By Another Ngandee
Tourists are still visiting the tsunami memorial monument and museum at Khao Lak beach in Phang Nga’s Takua Pa district 13 years after the event, but there is no toilet facilities to serve them, a tourist guide has complained.
The guide posted on her Facebook wall that she took 11 Japanese tourists to visit the monument, which is situated near where patrol boat 813 was washed ashore by the tsunami. The guide said she walked around and checked with museum officials and they all said there was no toilet for tourists. She said her group had to use the toilet at a food shop where the owner was impolite and charged her 50 baht. The post was widely shared among Facebook users.
The Phang Nga provincial administration received a large budget to build the museum. But when The Nation visited the museum this morning (Tuesday), the only buildings with toilet facilities were found to have been abandoned since a police station moved away.
The deserted buildings have become a living place for homeless people and stray dogs. The Nation also found a deserted building south of the boat monument, but it was unattended and there was a dog carcass inside. Signs had been put up saying that the toilet had broken down.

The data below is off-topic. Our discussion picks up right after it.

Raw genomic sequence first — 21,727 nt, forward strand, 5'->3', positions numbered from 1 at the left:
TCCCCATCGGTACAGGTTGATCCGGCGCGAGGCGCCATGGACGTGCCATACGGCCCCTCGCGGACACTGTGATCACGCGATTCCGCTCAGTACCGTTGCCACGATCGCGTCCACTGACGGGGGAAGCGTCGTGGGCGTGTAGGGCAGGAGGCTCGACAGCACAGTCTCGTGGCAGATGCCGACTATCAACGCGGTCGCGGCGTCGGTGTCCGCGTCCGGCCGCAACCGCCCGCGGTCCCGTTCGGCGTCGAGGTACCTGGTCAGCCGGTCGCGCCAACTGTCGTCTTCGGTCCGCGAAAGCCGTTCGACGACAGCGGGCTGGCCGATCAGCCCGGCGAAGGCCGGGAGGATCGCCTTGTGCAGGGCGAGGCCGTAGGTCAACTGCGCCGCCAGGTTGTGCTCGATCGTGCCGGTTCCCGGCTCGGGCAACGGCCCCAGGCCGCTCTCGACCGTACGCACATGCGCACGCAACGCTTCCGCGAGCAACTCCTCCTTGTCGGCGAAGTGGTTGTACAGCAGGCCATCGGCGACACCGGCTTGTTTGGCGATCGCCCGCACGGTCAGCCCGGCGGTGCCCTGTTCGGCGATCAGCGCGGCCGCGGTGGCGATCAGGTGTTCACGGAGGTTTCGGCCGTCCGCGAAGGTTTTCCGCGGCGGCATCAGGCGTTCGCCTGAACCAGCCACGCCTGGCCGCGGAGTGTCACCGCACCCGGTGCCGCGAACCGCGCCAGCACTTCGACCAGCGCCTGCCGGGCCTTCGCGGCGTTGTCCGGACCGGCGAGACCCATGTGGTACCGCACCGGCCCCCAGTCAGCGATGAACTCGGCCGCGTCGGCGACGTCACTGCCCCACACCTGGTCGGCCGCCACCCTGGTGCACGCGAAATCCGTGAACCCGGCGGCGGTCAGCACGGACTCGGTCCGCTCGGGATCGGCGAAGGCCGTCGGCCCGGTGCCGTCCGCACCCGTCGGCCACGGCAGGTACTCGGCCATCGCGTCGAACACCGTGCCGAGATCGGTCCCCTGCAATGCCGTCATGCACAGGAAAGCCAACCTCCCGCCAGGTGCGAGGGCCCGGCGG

A nearby park displaying a tsuanmi-inspired artwork titled “Stabile” had been left uncared for, with the grass surrounding it overgrown.
The Thai navy boat 813 (Tor 813) lies beached almost 2 kilometres inland from Bang Niang Beach at Khao Lak. It was on patrol, guarding Bhumi Jensen, a grandson of the King Rama 9, as he was jet skiing in front of La Flora Resort.
SOURCES: The Nation, Phuket Gazette
- Phuket Gazette & The Nation